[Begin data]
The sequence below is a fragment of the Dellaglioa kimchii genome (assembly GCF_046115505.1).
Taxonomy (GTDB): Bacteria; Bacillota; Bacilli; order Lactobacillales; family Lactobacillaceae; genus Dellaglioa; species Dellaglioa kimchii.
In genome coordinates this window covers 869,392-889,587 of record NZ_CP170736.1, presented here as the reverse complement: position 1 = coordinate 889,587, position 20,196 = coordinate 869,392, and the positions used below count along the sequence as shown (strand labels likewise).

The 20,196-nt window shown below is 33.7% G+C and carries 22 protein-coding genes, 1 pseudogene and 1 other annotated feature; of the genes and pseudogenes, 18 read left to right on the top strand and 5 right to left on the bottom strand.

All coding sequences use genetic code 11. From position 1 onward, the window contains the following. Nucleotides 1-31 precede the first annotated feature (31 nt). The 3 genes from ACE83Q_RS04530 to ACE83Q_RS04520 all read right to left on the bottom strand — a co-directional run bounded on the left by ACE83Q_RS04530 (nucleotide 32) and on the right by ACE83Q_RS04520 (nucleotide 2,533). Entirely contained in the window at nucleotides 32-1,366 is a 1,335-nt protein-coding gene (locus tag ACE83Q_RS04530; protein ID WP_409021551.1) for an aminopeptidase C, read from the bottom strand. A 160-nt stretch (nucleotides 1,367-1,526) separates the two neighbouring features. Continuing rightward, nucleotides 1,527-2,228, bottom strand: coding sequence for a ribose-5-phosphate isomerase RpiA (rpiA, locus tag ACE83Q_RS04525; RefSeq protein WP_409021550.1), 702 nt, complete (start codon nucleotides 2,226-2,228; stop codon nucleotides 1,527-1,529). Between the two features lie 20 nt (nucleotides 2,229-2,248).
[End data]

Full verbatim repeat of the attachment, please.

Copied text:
The sequence below is a fragment of the Dellaglioa kimchii genome (assembly GCF_046115505.1).
Taxonomy (GTDB): Bacteria; Bacillota; Bacilli; order Lactobacillales; family Lactobacillaceae; genus Dellaglioa; species Dellaglioa kimchii.
In genome coordinates this window covers 869,392-889,587 of record NZ_CP170736.1, presented here as the reverse complement: position 1 = coordinate 889,587, position 20,196 = coordinate 869,392, and the positions used below count along the sequence as shown (strand labels likewise).

The 20,196-nt window shown below is 33.7% G+C and carries 22 protein-coding genes, 1 pseudogene and 1 other annotated feature; of the genes and pseudogenes, 18 read left to right on the top strand and 5 right to left on the bottom strand.

All coding sequences use genetic code 11. From position 1 onward, the window contains the following. Nucleotides 1-31 precede the first annotated feature (31 nt). The 3 genes from ACE83Q_RS04530 to ACE83Q_RS04520 all read right to left on the bottom strand — a co-directional run bounded on the left by ACE83Q_RS04530 (nucleotide 32) and on the right by ACE83Q_RS04520 (nucleotide 2,533). Entirely contained in the window at nucleotides 32-1,366 is a 1,335-nt protein-coding gene (locus tag ACE83Q_RS04530; protein ID WP_409021551.1) for an aminopeptidase C, read from the bottom strand. A 160-nt stretch (nucleotides 1,367-1,526) separates the two neighbouring features. Continuing rightward, nucleotides 1,527-2,228, bottom strand: coding sequence for a ribose-5-phosphate isomerase RpiA (rpiA, locus tag ACE83Q_RS04525; RefSeq protein WP_409021550.1), 702 nt, complete (start codon nucleotides 2,226-2,228; stop codon nucleotides 1,527-1,529). Between the two features lie 20 nt (nucleotides 2,229-2,248).